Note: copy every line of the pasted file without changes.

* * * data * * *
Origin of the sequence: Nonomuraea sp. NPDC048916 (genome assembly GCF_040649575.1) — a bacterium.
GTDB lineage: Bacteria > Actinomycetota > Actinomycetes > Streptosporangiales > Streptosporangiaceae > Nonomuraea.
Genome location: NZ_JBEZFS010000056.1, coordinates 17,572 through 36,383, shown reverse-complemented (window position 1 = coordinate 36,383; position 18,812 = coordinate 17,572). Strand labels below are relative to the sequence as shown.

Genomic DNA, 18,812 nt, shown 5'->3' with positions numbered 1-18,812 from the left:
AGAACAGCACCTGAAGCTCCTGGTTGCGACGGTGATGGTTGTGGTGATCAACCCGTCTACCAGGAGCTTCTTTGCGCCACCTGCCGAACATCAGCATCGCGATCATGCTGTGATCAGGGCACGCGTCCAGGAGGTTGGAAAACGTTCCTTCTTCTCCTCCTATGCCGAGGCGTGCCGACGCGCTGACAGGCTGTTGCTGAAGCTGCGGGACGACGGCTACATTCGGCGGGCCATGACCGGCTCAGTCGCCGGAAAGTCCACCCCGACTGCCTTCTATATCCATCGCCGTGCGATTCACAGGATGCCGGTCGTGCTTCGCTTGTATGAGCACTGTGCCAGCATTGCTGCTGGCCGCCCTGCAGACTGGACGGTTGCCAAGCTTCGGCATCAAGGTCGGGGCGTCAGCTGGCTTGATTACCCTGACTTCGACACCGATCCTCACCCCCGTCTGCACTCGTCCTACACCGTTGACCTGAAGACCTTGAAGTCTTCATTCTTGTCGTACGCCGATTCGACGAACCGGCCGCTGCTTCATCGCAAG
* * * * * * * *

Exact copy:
Origin of the sequence: Nonomuraea sp. NPDC048916 (genome assembly GCF_040649575.1) — a bacterium.
GTDB lineage: Bacteria > Actinomycetota > Actinomycetes > Streptosporangiales > Streptosporangiaceae > Nonomuraea.
Genome location: NZ_JBEZFS010000056.1, coordinates 17,572 through 36,383, shown reverse-complemented (window position 1 = coordinate 36,383; position 18,812 = coordinate 17,572). Strand labels below are relative to the sequence as shown.

Genomic DNA, 18,812 nt, shown 5'->3' with positions numbered 1-18,812 from the left:
AGAACAGCACCTGAAGCTCCTGGTTGCGACGGTGATGGTTGTGGTGATCAACCCGTCTACCAGGAGCTTCTTTGCGCCACCTGCCGAACATCAGCATCGCGATCATGCTGTGATCAGGGCACGCGTCCAGGAGGTTGGAAAACGTTCCTTCTTCTCCTCCTATGCCGAGGCGTGCCGACGCGCTGACAGGCTGTTGCTGAAGCTGCGGGACGACGGCTACATTCGGCGGGCCATGACCGGCTCAGTCGCCGGAAAGTCCACCCCGACTGCCTTCTATATCCATCGCCGTGCGATTCACAGGATGCCGGTCGTGCTTCGCTTGTATGAGCACTGTGCCAGCATTGCTGCTGGCCGCCCTGCAGACTGGACGGTTGCCAAGCTTCGGCATCAAGGTCGGGGCGTCAGCTGGCTTGATTACCCTGACTTCGACACCGATCCTCACCCCCGTCTGCACTCGTCCTACACCGTTGACCTGAAGACCTTGAAGTCTTCATTCTTGTCGTACGCCGATTCGACGAACCGGCCGCTGCTTCATCGCAAG